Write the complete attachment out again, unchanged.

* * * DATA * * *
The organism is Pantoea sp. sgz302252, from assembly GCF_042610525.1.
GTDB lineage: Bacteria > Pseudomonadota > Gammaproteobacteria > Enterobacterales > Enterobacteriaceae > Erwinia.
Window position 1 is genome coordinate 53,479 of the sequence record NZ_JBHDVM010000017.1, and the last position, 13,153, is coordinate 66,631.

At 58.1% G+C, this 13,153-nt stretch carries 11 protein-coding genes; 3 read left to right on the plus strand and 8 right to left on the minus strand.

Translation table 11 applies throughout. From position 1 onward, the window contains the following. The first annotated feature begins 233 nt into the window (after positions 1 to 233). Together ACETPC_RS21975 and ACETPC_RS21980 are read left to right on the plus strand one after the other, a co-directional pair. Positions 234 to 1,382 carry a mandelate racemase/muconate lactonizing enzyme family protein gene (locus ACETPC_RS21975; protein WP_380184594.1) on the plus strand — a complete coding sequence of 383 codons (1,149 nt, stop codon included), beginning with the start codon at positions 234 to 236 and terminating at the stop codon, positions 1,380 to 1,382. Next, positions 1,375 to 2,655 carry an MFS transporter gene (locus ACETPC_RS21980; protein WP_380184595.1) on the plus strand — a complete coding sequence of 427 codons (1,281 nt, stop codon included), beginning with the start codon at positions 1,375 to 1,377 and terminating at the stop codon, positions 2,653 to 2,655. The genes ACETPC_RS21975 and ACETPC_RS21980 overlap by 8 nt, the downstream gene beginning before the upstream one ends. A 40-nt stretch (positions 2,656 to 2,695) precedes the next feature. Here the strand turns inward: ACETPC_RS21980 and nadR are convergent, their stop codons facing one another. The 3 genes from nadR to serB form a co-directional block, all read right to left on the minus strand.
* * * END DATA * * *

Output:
The organism is Pantoea sp. sgz302252, from assembly GCF_042610525.1.
GTDB lineage: Bacteria > Pseudomonadota > Gammaproteobacteria > Enterobacterales > Enterobacteriaceae > Erwinia.
Window position 1 is genome coordinate 53,479 of the sequence record NZ_JBHDVM010000017.1, and the last position, 13,153, is coordinate 66,631.

At 58.1% G+C, this 13,153-nt stretch carries 11 protein-coding genes; 3 read left to right on the plus strand and 8 right to left on the minus strand.

Translation table 11 applies throughout. From position 1 onward, the window contains the following. The first annotated feature begins 233 nt into the window (after positions 1 to 233). Together ACETPC_RS21975 and ACETPC_RS21980 are read left to right on the plus strand one after the other, a co-directional pair. Positions 234 to 1,382 carry a mandelate racemase/muconate lactonizing enzyme family protein gene (locus ACETPC_RS21975; protein WP_380184594.1) on the plus strand — a complete coding sequence of 383 codons (1,149 nt, stop codon included), beginning with the start codon at positions 234 to 236 and terminating at the stop codon, positions 1,380 to 1,382. Next, positions 1,375 to 2,655 carry an MFS transporter gene (locus ACETPC_RS21980; protein WP_380184595.1) on the plus strand — a complete coding sequence of 427 codons (1,281 nt, stop codon included), beginning with the start codon at positions 1,375 to 1,377 and terminating at the stop codon, positions 2,653 to 2,655. The genes ACETPC_RS21975 and ACETPC_RS21980 overlap by 8 nt, the downstream gene beginning before the upstream one ends. A 40-nt stretch (positions 2,656 to 2,695) precedes the next feature. Here the strand turns inward: ACETPC_RS21980 and nadR are convergent, their stop codons facing one another. The 3 genes from nadR to serB form a co-directional block, all read right to left on the minus strand.